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3 tablatures for Dimension Zero


Dimension Zero - He Who Shall Not Bleed (7/10) - Sweden - 2009

Genre: Death Metal / Thrash Metal / Melodic Metal
Label: Candlelight Records
Playing time: 35:39
Band homepage: Dimension Zero

Tracklist:

  1. He Who Shall Not Bleed
  2. Unto Others
  3. A Paler Shade Of White (A Darker Shade Of Black)
  4. Hell Is Within
  5. Red Dead Heat
  6. I Can Hear The Dark
  7. Going Deep
  8. Is
  9. Deny
  10. The Was
  11. Way To Shine
  12. Stayin Alive (BEE GEES Cover) (Bonus Track)
  13. Rövarvisan (Bonus Track)
Dimension Zero - He Who Shall Not Bleed

This album took far too long to be released. When I first became an IN FLAMES fan, I quickly looked into the member’s side projects and that is when I discovered DIMENSION ZERO. I quickly became a fan of the band and have followed them ever since. But having to wait until 2009 for an album recorded 2 years prior, does leave me with a bit of an odd taste in my mouth. Unfortunately, the band’s third album “He Who Shall Not Bleed” doesn’t completely wash out that aftertaste.

 

It’s a solid record and fans of any of the members held in the ranks (there are a few Gothenburg namesakes like Jesper Strömblad of IN FLAMES and Daniel Antonsson of SOILWORK just for starters) are going to see a slightly different side to their heroes. I would even go as far and say that fans of DIMENSION ZERO are going to hear a slightly new side to the band too.

 

We all know that the two members above have mastered the Melodic Death Metal playing and they show off their chops with this release again. The reason I enjoy DIMENSION ZERO so much is that they remind me of the aggressive early days of IN FLAMES that no long exist with the band, and the melody spliced brutality is found in full on “He Who Shall Not Bleed”. Massive riffs overlaid with melodic (and quick) catches of leads are going to bring to mind that the two guitarists are indeed still very talented. Throw those very harsh shrieks from Jocke Göthberg and there is that very solid Melodic Death Metal foundation that most of the originating bands have moved away from.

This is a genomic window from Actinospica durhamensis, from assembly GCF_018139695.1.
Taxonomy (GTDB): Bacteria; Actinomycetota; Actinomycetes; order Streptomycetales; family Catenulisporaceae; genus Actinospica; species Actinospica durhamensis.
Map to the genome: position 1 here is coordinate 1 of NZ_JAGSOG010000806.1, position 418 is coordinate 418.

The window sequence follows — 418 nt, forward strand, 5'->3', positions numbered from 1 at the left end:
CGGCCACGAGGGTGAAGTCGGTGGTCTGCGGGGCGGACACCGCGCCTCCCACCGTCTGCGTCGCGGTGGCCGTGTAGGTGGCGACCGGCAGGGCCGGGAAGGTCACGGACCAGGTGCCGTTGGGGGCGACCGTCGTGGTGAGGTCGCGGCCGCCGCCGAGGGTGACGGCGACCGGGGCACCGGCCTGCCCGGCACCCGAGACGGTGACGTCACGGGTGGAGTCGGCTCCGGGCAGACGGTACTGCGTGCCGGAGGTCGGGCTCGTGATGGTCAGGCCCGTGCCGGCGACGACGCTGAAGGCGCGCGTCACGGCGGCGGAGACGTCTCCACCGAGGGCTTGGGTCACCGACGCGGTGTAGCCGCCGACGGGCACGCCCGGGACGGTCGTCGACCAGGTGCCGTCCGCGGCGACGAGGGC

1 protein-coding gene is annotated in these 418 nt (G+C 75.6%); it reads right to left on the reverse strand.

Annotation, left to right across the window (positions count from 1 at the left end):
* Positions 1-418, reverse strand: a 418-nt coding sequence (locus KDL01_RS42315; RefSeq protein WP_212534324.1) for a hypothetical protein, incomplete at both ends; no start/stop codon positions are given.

What does make this band, and thusly this release, different from others is that this is a very heavy influence of Punky Thrash added into the mix. The drumming in particular hardly resembles the foundational Death Metal and the snare driven mix barely allows the bass drum work to surface. The short structuring of the songs also brings this to the forefront and this feels the Thrashiest of all the band’s releases. Hell, if one decided to mix in some group chanting, one might just think it’s an extreme of Thrash instead of Melodic Death.

 

Although this release has a lot going for it, it still felt a little lack luster then it could have been. Waiting for 6 years for this release in the United States did put the stakes up quite a bit for it, and although it’s a pretty good release I was still expecting a bit more. The energy, the dark atmosphere, and the even more relevant Thrash influence make it a great listen but far from the band’s best. People that miss that old IN FLAMES style will dig the melodies and riffing but overall this still feels more or less like a side project.

 

Songs to check out: “Is”, “I Can Hear The Dark”, “He Who Shall Not Bleed”.

(Online February 21, 2009)

Matt Reifschneider



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